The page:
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Posts Tagged ‘Parenting’

summer camp photos

Essay: What Summer Camp Photos Don’t Show You

Sarah Cooper Of course, I check them every day. Doesn’t everyone? Each day, my 10-year-old’s summer camp website posts several hundred photos of activities. Pool play, maccabiah games, horseback riding. The images are glorious. They show 8-year-olds dressed in white, 11-year-olds covered in sand: childhood at its most beautiful. My 7-year-old and I scroll through,…

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father and daughter. father's raising daughters

7 Tips for Fathers Raising Daughters In Today’s World

As Father’s Day (June 17) rolls around, we are mindful that it wasn’t that long ago when a father’s job was to attend his daughter’s pretend tea parties and make her a pretty dollhouse. But today’s fathers must navigate a new world and avoid gender specific roles. “The fathers of today’s girls need to be…

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Baby hand holding mother's hands

My Friends Were Right – Becoming A Grandparent

There’s nothing like it,” my friends began saying. “Nothing in the world!” They weren’t talking kale or cilantro. Or the season’s best read. They were talking grandchildren. Yes, grandchildren. “Just wait,” they’d say, smug with a knowledge that admittedly I didn’t possess. I did have 63 combined years of parenting my now-adult children. That’s more…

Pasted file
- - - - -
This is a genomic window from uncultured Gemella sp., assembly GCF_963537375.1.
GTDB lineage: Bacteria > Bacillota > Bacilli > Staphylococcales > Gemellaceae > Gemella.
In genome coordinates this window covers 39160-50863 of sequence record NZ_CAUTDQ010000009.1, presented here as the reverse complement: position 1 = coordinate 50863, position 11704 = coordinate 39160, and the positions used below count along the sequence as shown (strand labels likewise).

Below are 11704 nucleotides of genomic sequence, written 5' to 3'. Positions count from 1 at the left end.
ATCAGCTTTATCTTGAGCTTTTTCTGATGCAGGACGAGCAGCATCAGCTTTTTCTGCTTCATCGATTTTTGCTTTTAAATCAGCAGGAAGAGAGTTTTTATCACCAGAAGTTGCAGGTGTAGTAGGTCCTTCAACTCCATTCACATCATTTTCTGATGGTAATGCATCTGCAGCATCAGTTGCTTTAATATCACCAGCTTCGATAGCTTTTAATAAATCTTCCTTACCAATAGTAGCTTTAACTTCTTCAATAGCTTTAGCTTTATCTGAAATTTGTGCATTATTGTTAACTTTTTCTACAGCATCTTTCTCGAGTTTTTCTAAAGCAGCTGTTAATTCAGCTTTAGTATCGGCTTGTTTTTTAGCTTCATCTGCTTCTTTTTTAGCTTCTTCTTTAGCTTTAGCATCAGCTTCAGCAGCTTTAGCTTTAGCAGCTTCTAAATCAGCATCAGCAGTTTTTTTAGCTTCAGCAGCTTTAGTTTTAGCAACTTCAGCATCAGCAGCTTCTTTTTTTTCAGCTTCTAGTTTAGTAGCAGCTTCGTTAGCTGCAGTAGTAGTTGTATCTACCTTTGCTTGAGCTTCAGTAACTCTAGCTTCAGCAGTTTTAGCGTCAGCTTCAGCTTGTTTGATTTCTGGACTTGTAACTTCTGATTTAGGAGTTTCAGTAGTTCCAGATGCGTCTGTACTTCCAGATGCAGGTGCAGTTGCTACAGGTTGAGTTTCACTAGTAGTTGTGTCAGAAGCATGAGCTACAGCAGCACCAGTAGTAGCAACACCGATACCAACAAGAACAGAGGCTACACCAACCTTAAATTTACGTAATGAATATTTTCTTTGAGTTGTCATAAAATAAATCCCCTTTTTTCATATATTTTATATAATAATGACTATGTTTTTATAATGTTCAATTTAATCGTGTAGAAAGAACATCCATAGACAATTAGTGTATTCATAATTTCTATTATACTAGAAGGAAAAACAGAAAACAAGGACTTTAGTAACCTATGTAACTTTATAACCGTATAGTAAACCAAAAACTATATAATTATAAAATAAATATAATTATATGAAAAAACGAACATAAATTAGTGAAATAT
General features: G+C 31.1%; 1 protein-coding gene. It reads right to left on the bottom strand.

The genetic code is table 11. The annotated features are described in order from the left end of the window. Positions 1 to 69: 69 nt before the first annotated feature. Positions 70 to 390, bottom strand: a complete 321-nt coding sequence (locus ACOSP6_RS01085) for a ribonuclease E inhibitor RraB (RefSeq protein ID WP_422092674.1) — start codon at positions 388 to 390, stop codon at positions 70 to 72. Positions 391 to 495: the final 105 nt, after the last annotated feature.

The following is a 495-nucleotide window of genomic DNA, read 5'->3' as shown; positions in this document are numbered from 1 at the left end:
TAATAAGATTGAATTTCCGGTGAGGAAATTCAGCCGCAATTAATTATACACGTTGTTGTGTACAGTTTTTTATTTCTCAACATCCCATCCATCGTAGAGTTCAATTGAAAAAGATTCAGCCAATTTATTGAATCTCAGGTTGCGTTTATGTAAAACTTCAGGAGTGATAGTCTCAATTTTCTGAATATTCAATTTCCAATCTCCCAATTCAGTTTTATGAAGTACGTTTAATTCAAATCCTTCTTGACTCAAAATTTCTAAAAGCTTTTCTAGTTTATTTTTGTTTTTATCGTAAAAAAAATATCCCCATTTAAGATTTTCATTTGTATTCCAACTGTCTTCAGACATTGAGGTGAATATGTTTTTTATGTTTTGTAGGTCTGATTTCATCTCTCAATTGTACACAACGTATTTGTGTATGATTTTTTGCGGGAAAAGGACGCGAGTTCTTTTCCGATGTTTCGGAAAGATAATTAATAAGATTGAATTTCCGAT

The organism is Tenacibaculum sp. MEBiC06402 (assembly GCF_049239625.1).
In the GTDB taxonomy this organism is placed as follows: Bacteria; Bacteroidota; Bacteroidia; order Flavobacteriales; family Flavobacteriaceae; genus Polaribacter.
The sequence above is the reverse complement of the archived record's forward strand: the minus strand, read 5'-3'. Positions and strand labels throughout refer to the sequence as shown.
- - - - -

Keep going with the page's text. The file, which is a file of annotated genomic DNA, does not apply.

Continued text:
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Grandma Does The Night Shift

I am so excited to be a new member of the esteemed “Grandma Club.” My beautiful grandson is almost three weeks old, So as any good mom would do, I have been staying with my daughter and son-in-law to help out these first few weeks. And of course, I volunteered to take the night shift…

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Oy, Baby … Can I Really Leave You?

by Blythe Lipman You’re a new mom and it’s time to leave the baby home with your significant other or g-d forbid, an actual babysitter that’s not a relative. Can you do it? Oy, the anxiety. A headache, a stomachache, …maybe you should stay home and rest. Really!! I don’t think so. I know how…

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Ignite The SPARC

Single-parent resource program connects families to the Jewish community.

Chances are, if you’re a single parent, you are consumed by such thoughts as “How am I going to afford everything now that I’m a single parent,” “What am I going to do to entertain my kids all weekend,” “How in the world do I fill out these college scholarship applications” and, of course, the dreaded “What’s for dinner?”

These thoughts are probably keeping you up at night, away from the sleep you so desperately need now that you are “doing it all.”

Whether you have little ones at home or kids in college, single parenthood has its innate challenges, and sometimes you just need a little help.

The Jewish Federation of Metropolitan Detroit has brought back an essential program for single Jewish parents in our community. SPARC (Single